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Ionic Liquids

Chevron embraces ionic liquids

Oil company uses the novel salts as alkylation catalyst in place of hydrofluoric acid

by Michael McCoy
October 3, 2016 | APPEARED IN VOLUME 94, ISSUE 39

Credit: Honeywell
The demonstration alkylation unit at Chevron’s Salt Lake City refinery.

Chevron will convert the alkylation catalyst used in its Salt Lake City refinery from the toxic and corrosive chemical hydrofluoric acid to an ionic liquid. The planned switch takes ionic liquids a step closer to becoming mainstream materials and could presage big changes in the refining industry as well.

The big oil firm began developing ionic liquids as alkylation catalysts in 1999 and has run a demonstration unit in Salt Lake City for the past five years. It plans to start building a full-scale alkylation plant next year. After the plant is completed in 2020, Chevron will remove all HF-specific equipment and its inventory of HF from the site.

Ionic liquids, salts that are liquid at temperatures below 100 °C, have long fascinated chemists, but they have often seemed like a technology in need of an application. Two successful applications are BASF’s use of ionic liquids as acid-scavenging agents and Petronas’s ionic-liquid-based process for removing mercury from natural gas.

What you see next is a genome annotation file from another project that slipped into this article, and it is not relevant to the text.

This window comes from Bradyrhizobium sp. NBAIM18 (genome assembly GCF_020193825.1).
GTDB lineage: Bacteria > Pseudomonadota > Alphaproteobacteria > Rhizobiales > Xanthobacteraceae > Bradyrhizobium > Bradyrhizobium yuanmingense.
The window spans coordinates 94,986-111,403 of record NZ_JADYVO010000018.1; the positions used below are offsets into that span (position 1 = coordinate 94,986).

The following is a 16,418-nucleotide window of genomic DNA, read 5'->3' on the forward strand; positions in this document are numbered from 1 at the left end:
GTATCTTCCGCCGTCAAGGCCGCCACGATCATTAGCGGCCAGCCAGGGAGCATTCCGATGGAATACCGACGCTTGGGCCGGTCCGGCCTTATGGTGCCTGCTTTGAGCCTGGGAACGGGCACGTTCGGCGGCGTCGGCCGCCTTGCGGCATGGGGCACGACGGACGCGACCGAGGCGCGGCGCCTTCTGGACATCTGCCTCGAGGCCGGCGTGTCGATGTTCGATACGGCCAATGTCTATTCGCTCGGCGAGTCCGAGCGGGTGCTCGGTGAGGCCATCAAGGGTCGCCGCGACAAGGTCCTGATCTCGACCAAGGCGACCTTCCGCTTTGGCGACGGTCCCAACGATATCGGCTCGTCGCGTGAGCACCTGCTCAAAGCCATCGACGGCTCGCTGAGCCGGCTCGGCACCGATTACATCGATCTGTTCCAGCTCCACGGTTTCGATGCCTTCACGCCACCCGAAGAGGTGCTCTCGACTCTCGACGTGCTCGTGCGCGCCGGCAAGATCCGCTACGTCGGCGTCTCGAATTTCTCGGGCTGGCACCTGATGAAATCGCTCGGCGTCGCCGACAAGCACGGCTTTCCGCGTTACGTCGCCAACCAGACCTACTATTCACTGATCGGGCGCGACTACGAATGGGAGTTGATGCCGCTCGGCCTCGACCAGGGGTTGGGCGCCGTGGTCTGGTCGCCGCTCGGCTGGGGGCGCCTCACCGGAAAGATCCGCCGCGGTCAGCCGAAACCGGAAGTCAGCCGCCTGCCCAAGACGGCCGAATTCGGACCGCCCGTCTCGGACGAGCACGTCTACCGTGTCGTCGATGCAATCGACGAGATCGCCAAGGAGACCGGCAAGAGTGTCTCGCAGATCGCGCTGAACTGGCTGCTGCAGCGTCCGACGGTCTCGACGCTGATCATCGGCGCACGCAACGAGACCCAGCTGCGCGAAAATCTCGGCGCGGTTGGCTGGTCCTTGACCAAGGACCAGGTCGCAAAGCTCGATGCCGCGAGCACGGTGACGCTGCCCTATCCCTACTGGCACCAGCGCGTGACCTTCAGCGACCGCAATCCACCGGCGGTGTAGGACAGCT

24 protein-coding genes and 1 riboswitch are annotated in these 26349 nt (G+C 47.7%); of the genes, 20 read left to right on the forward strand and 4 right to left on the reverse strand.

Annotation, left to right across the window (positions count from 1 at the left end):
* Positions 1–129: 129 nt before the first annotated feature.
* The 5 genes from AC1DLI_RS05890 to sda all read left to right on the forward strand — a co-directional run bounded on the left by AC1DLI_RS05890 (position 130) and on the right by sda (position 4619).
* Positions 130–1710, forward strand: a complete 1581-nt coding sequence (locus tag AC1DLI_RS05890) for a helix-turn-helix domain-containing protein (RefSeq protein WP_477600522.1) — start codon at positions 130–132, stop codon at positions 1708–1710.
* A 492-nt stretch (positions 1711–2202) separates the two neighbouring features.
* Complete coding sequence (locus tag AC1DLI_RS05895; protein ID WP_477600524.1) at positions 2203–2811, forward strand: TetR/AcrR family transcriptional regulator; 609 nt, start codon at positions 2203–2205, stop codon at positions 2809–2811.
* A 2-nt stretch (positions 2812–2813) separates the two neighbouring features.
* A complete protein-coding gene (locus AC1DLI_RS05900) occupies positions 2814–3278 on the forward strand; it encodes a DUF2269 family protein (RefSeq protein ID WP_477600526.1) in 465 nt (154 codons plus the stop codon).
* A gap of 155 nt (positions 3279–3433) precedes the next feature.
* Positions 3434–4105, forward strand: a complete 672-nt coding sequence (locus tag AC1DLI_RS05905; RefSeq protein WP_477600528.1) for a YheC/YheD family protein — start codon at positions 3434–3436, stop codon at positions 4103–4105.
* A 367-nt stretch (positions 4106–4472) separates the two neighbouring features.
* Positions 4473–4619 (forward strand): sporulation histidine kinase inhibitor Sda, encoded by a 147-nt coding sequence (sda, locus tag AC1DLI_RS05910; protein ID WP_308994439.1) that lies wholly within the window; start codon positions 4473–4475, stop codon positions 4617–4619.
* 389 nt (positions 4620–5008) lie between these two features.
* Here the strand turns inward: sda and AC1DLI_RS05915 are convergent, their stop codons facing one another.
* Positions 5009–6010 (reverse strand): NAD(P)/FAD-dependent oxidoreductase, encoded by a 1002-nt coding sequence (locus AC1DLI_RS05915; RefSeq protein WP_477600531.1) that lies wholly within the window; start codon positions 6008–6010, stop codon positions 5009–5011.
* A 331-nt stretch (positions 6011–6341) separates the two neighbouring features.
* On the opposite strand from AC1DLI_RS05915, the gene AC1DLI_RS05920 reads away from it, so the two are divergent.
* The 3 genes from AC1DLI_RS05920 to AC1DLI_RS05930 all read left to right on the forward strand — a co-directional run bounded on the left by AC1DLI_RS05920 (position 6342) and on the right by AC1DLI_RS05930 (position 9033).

Tom Welton, a professor at Imperial College London who studies ionic liquids, says Chevron’s project will represent the largest-scale chemical synthesis using ionic liquids to date. “It will certainly have the greatest impact of any process introduced so far,” he says, noting that the new facility’s output will end up in the fuel that powers our cars.

The Chevron technology could also have a big impact on how the refining industry carries out alkylation. Refiners use alkylation to combine low-molecular-weight alkanes and alkenes into high-octane gasoline components. Today, more than half of the alkylation capacity in the U.S. is based on HF, according to the energy consulting firm Stratas Advisors. HF releases in Texas and Pennsylvania have prompted calls for the phaseout of HF in refineries.

Chevron says it developed the new process not for safety reasons but for the lower catalyst consumption and ease of on-site regeneration it offers. Chevron has licensed the technology to Honeywell UOP, which will market it to the refining industry and supply the catalyst, a chloroaluminate ionic liquid with a proprietary composition.

Honeywell calls the process, named Isoalky, the first successful liquid alkylation technology to be introduced in 75 years.



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Robert Buntrock (October 5, 2016 4:33 PM)
No information on the composition of the ionic liquids. Please furnish.
Michael McCoy (October 5, 2016 4:41 PM)
In the story above I write that it is "a chloroaluminate ionic liquid with a proprietary composition." That's all Chevron would reveal. One of its patents says: